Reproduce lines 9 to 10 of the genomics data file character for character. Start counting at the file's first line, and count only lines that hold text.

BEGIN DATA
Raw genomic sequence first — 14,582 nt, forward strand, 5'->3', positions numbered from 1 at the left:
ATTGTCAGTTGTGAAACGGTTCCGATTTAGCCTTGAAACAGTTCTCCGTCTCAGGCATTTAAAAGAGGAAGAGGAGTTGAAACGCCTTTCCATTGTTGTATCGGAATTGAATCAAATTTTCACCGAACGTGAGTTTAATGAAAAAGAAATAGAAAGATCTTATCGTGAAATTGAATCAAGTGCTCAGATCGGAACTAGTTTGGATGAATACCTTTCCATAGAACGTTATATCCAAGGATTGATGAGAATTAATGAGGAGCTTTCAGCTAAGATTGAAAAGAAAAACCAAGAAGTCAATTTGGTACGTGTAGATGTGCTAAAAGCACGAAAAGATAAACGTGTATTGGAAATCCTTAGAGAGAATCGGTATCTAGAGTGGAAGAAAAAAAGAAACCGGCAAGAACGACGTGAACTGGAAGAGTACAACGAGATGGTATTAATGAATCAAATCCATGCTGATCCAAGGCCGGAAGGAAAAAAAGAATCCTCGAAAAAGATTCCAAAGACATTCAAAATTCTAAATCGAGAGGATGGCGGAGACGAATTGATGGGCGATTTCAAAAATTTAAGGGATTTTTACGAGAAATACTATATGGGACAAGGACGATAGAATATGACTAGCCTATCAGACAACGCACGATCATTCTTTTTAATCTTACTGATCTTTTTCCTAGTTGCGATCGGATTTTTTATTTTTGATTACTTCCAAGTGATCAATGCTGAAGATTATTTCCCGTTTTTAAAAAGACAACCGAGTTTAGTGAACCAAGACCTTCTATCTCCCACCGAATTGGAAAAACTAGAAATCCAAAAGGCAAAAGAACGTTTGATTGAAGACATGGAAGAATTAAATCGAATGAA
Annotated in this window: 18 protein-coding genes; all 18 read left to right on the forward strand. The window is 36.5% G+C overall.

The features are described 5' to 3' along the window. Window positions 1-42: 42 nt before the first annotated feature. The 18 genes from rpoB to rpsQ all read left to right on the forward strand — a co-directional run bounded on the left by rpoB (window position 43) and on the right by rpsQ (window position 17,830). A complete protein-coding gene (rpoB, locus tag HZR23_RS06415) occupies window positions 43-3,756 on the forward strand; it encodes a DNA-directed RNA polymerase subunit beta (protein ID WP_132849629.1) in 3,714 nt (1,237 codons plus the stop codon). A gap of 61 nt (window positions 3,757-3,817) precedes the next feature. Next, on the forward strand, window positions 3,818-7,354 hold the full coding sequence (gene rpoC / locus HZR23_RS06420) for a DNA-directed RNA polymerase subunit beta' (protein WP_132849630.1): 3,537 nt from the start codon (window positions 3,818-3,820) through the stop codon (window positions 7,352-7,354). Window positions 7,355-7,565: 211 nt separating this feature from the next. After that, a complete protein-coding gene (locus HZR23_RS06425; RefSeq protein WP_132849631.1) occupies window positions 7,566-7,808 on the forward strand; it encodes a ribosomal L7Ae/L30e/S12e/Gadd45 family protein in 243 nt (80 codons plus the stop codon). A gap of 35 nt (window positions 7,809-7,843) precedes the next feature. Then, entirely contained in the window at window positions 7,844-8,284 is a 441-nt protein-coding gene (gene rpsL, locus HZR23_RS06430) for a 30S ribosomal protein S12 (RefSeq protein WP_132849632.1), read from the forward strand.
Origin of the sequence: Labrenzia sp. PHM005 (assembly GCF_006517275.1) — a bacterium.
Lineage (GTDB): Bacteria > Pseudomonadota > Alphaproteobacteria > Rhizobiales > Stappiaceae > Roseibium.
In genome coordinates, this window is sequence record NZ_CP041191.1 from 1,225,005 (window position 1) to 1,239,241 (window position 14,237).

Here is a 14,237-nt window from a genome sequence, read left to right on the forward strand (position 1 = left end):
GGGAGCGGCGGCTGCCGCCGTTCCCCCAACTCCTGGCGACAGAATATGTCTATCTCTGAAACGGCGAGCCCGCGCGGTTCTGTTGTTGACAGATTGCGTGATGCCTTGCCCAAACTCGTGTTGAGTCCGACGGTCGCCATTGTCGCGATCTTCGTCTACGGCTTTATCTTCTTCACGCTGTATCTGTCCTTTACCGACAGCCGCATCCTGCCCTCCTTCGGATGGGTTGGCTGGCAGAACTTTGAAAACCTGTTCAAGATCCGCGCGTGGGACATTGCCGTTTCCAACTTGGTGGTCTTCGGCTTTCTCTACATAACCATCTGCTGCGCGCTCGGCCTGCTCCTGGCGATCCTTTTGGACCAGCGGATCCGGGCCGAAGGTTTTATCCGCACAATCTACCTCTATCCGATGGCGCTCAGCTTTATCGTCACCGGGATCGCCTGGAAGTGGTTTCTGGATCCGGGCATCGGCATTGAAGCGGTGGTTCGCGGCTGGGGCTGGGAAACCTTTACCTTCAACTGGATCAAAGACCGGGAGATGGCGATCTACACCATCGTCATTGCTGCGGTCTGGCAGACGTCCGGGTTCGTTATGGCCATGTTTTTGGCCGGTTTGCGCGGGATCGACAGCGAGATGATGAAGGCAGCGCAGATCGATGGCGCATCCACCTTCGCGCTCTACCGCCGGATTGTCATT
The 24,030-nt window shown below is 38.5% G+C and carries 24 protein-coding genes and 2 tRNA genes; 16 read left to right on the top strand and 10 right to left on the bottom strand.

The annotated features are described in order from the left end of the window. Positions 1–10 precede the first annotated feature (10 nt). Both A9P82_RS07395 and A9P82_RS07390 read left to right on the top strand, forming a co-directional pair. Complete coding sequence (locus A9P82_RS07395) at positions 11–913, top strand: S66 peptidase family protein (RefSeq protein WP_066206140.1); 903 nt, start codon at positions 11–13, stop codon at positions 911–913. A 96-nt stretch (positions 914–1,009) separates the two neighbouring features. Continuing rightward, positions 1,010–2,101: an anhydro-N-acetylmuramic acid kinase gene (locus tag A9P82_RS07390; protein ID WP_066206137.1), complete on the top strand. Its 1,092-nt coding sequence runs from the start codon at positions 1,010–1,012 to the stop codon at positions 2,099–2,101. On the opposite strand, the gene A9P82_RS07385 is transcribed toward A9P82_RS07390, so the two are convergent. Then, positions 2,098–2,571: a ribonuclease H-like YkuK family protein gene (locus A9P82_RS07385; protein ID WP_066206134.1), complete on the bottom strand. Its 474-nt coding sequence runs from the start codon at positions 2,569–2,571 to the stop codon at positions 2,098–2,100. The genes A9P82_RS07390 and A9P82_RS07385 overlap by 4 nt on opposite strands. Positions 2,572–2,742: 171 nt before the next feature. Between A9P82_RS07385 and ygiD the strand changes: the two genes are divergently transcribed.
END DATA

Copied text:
GGGAGCGGCGGCTGCCGCCGTTCCCCCAACTCCTGGCGACAGAATATGTCTATCTCTGAAACGGCGAGCCCGCGCGGTTCTGTTGTTGACAGATTGCGTGATGCCTTGCCCAAACTCGTGTTGAGTCCGACGGTCGCCATTGTCGCGATCTTCGTCTACGGCTTTATCTTCTTCACGCTGTATCTGTCCTTTACCGACAGCCGCATCCTGCCCTCCTTCGGATGGGTTGGCTGGCAGAACTTTGAAAACCTGTTCAAGATCCGCGCGTGGGACATTGCCGTTTCCAACTTGGTGGTCTTCGGCTTTCTCTACATAACCATCTGCTGCGCGCTCGGCCTGCTCCTGGCGATCCTTTTGGACCAGCGGATCCGGGCCGAAGGTTTTATCCGCACAATCTACCTCTATCCGATGGCGCTCAGCTTTATCGTCACCGGGATCGCCTGGAAGTGGTTTCTGGATCCGGGCATCGGCATTGAAGCGGTGGTTCGCGGCTGGGGCTGGGAAACCTTTACCTTCAACTGGATCAAAGACCGGGAGATGGCGATCTACACCATCGTCATTGCTGCGGTCTGGCAGACGTCCGGGTTCGTTATGGCCATGTTTTTGGCCGGTTTGCGCGGGATCGACAGCGAGATGATGAAGGCAGCGCAGATCGATGGCGCATCCACCTTCGCGCTCTACCGCCGGATTGTCATT
The 24,030-nt window shown below is 38.5% G+C and carries 24 protein-coding genes and 2 tRNA genes; 16 read left to right on the top strand and 10 right to left on the bottom strand.